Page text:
Scale - fight it off with Montery Insect Spray - this is part of my weekly (2x a week) IPM routine. You need to spray 2x a week EVERY week start to finish. Gets rid of thrips and others as well. Not sure you have spider mites - with spider mites definitely do NOT use a fan - that blows them around makes infestation exponentially worse.

Link:
Amazon.com : Monterey Garden Insect Spray with Spinosad Concentrate 32oz : Insect Repellents : Patio, Lawn & Garden




Call your local Agricultural extension office get a hold of someone that can identify this critter and email them this picture.
Here's a link to Washington State. Select the county you're in and call them.

Extension Locations | WSU Extension | Washington State University

Chances are they've seen this and it's already an issue. Tell them you are an organic gardener and they will be glad to help you. You don't have to tell them what you're growing. Use common sense but ask for help. It's the best shot at whats going on outdoors in your area. In fact if you're in the PACNW on an island chances are you're in a "micro environment/climate" - different than pretty much anyone here that's going to give you good advice. Go local go green ...

Just remember that growing outdoors is a harsh environment. Chances are very good that your seed selection is probably not the best for your area. Very likely in fact. I wouldn't choose seeds based on what I prefer to smoke (growing outdoors) - I'd be hitting up your local seed bank and asking whats best for out doors in your local... I bet someone spent a fair amount of time breeding strains that will hold up to the challenges in your area outdoors. example being 70+% RH... you need strains that are hardy against Powdery Mildew for example.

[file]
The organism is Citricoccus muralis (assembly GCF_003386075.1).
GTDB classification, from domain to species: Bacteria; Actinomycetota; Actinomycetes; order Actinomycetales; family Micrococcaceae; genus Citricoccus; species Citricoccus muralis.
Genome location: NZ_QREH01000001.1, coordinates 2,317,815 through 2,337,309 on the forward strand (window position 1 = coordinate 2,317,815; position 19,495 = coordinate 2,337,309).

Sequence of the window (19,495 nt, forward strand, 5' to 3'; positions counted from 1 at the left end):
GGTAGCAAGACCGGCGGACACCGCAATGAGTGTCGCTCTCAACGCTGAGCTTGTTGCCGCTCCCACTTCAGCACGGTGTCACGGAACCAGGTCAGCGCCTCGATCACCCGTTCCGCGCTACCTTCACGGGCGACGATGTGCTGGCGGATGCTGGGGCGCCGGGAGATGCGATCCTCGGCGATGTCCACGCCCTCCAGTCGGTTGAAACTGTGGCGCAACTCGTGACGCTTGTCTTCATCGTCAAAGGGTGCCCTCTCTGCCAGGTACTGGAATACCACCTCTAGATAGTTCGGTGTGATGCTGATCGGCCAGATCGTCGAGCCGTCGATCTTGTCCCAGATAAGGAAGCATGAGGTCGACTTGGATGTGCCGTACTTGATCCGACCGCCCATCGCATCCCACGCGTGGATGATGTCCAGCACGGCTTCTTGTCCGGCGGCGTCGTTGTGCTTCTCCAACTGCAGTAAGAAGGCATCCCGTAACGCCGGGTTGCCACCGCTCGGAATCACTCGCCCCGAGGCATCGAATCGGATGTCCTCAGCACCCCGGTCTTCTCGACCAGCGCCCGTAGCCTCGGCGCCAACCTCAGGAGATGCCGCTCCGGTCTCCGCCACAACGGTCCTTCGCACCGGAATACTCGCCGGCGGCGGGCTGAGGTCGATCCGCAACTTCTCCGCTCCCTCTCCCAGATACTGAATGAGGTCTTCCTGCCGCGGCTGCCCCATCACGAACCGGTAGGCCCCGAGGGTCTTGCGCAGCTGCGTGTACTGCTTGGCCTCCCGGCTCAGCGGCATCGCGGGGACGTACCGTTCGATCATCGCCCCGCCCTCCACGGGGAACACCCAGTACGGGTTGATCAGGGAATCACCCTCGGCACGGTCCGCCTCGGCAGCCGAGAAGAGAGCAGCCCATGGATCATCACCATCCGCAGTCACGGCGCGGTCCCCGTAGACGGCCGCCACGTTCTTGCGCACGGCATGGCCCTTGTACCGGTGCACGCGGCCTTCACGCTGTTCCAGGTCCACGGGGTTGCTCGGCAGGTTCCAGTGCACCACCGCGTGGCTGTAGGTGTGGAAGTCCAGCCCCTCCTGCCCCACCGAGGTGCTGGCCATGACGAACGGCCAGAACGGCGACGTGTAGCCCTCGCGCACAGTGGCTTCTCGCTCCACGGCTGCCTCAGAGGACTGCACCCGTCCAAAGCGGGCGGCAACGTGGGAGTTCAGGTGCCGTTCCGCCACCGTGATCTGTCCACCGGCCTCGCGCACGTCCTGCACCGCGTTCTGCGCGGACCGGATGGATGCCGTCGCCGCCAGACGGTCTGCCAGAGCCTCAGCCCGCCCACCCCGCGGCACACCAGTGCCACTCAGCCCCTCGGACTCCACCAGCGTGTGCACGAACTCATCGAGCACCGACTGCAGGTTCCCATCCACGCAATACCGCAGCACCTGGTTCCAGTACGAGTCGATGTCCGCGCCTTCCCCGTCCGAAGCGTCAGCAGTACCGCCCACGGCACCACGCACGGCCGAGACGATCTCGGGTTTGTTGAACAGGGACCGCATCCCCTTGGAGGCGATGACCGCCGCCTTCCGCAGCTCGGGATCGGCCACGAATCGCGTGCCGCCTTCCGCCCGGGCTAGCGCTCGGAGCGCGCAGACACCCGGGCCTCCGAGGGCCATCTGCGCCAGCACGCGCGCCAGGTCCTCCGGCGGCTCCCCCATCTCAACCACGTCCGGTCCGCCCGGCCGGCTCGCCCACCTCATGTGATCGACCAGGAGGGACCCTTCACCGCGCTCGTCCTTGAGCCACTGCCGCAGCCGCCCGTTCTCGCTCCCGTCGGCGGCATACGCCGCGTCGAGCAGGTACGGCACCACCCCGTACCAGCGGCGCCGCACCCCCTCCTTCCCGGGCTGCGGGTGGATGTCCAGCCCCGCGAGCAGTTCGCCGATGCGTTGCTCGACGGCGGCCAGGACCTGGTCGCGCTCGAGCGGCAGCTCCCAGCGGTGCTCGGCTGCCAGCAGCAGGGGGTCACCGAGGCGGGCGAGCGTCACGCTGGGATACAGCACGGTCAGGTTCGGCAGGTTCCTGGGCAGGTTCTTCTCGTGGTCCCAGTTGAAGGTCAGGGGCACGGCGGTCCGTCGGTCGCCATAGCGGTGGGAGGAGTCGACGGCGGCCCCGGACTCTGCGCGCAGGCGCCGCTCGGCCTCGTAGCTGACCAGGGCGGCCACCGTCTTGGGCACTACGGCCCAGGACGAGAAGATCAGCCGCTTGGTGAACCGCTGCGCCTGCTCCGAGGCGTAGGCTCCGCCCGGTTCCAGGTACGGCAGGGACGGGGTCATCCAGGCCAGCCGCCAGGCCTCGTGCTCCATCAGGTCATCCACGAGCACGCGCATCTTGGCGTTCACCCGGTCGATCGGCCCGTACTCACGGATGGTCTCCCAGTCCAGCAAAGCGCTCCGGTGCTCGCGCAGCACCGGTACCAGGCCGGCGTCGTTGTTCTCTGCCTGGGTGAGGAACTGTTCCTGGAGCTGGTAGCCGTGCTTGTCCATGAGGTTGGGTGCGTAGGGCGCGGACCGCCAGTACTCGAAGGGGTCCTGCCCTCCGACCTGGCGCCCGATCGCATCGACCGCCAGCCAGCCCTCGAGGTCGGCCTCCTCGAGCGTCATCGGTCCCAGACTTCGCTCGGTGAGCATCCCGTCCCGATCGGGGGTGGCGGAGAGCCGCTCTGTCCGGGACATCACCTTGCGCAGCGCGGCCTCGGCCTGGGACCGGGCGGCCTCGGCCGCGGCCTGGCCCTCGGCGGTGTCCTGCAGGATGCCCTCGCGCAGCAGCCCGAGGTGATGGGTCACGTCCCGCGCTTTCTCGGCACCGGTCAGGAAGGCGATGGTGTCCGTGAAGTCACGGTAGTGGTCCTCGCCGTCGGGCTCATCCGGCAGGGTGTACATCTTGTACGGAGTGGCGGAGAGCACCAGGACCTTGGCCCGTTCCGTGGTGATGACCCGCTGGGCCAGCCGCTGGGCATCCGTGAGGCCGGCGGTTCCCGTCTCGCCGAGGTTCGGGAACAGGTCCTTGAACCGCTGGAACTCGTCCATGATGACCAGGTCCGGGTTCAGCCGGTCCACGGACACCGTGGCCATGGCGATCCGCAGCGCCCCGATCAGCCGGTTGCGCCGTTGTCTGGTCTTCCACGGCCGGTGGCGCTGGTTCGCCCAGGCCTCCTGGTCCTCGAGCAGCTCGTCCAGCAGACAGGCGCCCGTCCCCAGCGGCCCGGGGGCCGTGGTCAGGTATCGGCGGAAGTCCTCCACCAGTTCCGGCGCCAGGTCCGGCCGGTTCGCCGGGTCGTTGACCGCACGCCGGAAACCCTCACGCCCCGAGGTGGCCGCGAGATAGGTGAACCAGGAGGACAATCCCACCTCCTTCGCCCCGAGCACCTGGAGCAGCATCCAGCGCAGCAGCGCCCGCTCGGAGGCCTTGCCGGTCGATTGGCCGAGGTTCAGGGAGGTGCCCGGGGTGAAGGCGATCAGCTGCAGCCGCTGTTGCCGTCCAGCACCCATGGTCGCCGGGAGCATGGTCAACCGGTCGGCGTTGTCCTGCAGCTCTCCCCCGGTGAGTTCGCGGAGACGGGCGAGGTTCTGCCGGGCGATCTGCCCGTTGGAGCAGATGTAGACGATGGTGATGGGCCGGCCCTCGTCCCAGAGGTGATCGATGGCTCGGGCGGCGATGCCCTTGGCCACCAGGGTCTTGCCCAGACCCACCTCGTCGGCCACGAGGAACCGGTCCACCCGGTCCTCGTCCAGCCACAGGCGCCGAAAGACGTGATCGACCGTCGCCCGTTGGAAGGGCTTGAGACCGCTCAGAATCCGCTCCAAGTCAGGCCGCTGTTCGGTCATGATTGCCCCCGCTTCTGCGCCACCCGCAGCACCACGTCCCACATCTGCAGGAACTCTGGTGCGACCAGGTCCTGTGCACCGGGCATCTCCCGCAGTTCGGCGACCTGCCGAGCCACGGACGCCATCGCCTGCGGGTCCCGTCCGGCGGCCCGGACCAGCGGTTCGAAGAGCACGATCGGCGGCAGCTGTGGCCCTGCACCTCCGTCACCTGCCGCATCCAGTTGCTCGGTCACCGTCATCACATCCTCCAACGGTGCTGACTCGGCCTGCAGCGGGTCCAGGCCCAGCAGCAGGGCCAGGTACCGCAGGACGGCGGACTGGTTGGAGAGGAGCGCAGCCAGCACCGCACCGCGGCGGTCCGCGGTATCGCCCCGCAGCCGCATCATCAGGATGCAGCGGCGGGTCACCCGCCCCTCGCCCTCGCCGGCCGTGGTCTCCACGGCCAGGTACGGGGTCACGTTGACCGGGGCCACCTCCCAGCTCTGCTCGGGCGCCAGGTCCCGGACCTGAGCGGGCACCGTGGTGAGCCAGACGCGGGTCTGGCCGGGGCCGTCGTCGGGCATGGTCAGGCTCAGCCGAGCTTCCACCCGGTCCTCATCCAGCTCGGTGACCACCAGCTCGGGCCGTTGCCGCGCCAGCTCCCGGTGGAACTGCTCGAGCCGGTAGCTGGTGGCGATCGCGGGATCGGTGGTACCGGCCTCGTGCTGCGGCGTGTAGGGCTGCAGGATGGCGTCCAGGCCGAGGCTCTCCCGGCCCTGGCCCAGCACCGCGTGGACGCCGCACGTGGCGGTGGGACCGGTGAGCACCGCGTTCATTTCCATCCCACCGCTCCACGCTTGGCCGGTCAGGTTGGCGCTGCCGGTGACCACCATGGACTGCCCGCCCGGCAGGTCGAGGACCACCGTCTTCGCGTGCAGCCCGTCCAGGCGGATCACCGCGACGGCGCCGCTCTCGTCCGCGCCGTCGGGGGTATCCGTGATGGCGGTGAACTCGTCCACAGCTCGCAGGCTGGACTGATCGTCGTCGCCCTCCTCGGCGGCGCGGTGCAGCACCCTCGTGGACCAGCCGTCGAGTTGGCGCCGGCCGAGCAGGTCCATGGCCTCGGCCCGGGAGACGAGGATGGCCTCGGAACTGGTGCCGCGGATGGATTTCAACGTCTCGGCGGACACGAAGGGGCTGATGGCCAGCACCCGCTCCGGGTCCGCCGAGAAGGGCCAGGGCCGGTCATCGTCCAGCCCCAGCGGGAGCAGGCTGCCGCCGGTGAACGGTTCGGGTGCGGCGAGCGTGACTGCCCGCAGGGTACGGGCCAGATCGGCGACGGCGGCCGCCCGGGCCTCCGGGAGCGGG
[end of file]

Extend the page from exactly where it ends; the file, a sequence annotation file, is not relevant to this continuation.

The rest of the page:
If you're in another state all states have Ag. Extension offices - they will be up to speed with what's going on with insects as it has a huge or the potential to have huge impacts on agricultural costs and impacts on harvests as you are having now.
 

Dennise

Well-Known Member
Ohio on a different topic and back to the humidity issue... I found a dehumidifier on cramazon very reasonable and it is small enough to work great in a tent.... It's called Ivation Petite dehumidifier....:circle-of-love:
 

Cannafan

Member of the Month: Jan 2014, May 2016, Feb 2017
@bobrown14

You wrote:

Edit:
Scale - fight it off with Montery Insect Spray - this is part of my weekly (2x a week) IPM routine. You need to spray 2x a week EVERY week start to finish. Gets rid of thrips and others as well. Not sure you have spider mites - with spider mites definitely do NOT use a fan - that blows them around makes infestation exponentially worse.